Mike Murphy

Let’s start with a quick summation of the recent Air-Conditioning, Heating, and Refrigeration Institute (AHRI) 2008 Annual Meeting. This industry is going to change.

A strong message at the AHRI meeting came from Keith Coursin, president of DesertAire, who assumed the AHRI chairman post for 2009. Coursin said that the new Obama administration might very well accelerate standards and regulations that affect the HVACR industry. In my humble opinion, this is a very realistic expectation.

So, why should you care?


One of the offshoots of the change in central air conditioning efficiency standards, the 13 SEER baseline change of January 2006, has been a slow-down in sales. That’s right. It’s not just the result of the recent economic slow-down; it started when the Clinton administration decided late in its last term that the new minimum efficiency should be moved from the previously agreed upon 12 SEER to 13 SEER. Later, the Bush administration cited a procedural technicality, reversed the decision, and changed the SEER level back to 12. A court later upheld the previous ruling; the see-saw battle finally ended.

Manufacturers in this industry planned for an orderly transition to 12 SEER. When that was bumped to 13 SEER in the 11th hour, many of those same manufacturers had to increase their blood pressure medications, and at the same time, this industry warned of a predictable market reaction among the consuming public - fewer sales of new energy-saving equipment.

The perfect storm of a housing meltdown and all its consequences, government agencies hell-bent on conserving energy, and more expensive high-efficiency solutions for customers, has led to fewer unit sales. That is called a downturn.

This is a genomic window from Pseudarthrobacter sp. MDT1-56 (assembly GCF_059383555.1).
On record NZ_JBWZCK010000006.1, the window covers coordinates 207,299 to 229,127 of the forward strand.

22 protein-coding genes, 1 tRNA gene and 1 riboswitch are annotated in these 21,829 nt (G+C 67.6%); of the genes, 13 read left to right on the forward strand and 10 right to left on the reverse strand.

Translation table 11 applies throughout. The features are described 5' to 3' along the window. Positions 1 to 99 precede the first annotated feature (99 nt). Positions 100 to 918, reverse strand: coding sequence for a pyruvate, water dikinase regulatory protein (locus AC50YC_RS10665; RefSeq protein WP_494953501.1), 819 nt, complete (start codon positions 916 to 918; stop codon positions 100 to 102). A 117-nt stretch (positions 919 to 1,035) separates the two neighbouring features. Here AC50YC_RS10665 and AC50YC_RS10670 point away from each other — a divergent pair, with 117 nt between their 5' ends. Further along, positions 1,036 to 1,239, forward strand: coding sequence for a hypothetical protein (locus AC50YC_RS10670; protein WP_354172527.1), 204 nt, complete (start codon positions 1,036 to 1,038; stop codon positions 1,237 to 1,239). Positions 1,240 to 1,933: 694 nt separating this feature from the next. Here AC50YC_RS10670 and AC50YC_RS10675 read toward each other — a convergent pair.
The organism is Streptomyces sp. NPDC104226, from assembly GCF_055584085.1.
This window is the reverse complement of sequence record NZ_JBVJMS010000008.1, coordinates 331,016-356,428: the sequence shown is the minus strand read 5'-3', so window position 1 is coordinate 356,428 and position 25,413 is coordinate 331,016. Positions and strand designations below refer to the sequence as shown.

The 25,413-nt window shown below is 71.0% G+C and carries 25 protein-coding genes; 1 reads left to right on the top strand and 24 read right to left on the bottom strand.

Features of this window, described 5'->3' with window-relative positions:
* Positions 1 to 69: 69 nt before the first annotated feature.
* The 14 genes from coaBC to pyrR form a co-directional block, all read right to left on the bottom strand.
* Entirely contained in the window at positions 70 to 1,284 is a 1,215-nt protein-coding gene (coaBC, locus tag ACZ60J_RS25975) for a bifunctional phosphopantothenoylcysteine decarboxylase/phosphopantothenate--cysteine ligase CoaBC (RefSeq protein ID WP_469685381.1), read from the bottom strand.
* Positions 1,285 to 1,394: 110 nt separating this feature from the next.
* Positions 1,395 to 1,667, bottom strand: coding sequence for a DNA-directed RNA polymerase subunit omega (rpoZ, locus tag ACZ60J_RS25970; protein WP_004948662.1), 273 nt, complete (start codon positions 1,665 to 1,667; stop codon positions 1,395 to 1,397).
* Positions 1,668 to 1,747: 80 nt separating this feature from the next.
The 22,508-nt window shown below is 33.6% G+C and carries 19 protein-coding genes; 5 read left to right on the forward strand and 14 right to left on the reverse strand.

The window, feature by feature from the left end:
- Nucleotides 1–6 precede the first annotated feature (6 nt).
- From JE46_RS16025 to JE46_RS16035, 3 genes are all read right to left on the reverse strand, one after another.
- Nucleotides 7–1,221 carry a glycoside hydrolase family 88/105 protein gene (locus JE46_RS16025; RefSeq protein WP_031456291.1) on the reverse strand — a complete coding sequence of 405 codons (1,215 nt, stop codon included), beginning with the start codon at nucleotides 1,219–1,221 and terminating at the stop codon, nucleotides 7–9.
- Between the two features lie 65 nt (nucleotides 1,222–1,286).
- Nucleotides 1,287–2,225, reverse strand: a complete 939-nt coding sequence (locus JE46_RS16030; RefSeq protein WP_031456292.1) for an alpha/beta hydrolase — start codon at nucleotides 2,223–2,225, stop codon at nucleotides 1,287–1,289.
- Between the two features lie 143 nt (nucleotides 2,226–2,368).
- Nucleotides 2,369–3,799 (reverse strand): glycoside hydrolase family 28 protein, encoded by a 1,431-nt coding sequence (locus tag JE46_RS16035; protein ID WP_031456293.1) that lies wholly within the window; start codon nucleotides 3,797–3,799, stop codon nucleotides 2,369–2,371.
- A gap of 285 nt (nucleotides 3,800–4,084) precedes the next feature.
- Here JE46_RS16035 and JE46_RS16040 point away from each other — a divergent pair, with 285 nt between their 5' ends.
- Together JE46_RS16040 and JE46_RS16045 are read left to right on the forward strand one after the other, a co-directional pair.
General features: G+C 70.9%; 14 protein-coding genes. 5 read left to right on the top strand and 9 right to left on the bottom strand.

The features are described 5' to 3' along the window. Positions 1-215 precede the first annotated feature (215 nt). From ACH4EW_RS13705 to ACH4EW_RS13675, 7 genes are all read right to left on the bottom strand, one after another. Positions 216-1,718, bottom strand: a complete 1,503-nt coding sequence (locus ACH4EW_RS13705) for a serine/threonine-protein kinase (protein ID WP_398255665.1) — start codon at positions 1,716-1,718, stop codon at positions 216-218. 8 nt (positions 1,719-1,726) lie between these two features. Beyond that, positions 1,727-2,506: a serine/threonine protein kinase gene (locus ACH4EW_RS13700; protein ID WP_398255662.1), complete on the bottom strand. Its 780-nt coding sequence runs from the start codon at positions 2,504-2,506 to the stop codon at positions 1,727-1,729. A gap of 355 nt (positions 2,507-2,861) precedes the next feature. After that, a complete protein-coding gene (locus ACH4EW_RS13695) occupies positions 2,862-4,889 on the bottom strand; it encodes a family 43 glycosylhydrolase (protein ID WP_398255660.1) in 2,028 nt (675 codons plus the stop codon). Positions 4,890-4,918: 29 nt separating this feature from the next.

The next round of the National Appliance Energy Conservation Act (NAECA) standards for air conditioning and heat pump units is scheduled to be implemented in 2016. Discussions for that round of efficiency changes began in June 2008. No one knows just yet what the amount of the next increase will be, but the rumor mill says at least 14 SEER.

What if the next administration decides to push for an accelerated schedule? What if they decide to leapfrog the numbers again? It has happened before.

What if the phaseout of HCFC refrigerants were to be accelerated from the original Montreal Protocol objectives? Oh, never mind. That already happened in September 2007. That couldn’t happen again, could it?

You get the message.

Yes, it is a very realistic expectation to think that this industry will continually be pushed to elevate its game, both in efficiency and as responsible stewards of the environment. As it should be; and the industry is ready to take on those challenges, given proper timing.


The implications for manufacturers, distributors, and contractors of rapidly changing standards and regulations that are foisted upon the industry by an overzealous administration, legislators, or Department of Energy (DOE), could well result in what are predictable market reactions. The consuming public, at times, can only afford so much improvement in technology. Yes, we can build it. But, will they be able to buy it?

If enhanced efficiency standards result in fewer sales of more expensive technologies, then the goal of energy savings becomes an unreachable possibility for too many consumers. The DOE may suggest that technology becomes more affordable as economies of scale are reached. True, to a point. However, in more than two years since the 13 SEER increase went into effect, total unit sales are declining. That means consumers with old, inefficient units simply are not replacing them. I wonder why?

There are enough bearish expectations for the coming days, a recession, a housing slump, record unemployment - the list can make one weary. The HVACR industry is still in pretty good shape, but most everyone is buckling up for what they perceive to be a rough ride in 2009.

As the government considers ways to spend $700 billion while bailing out a variety of industries let us hope that it will let this one operate autonomously enough to never need an overhaul. The HVACR market will get itself back to equilibrium as long as we don’t get too much more help from Uncle Sam.

Murphy’s Law:Uncle Sam, go easy on the regs.

Publication date:12/08/2008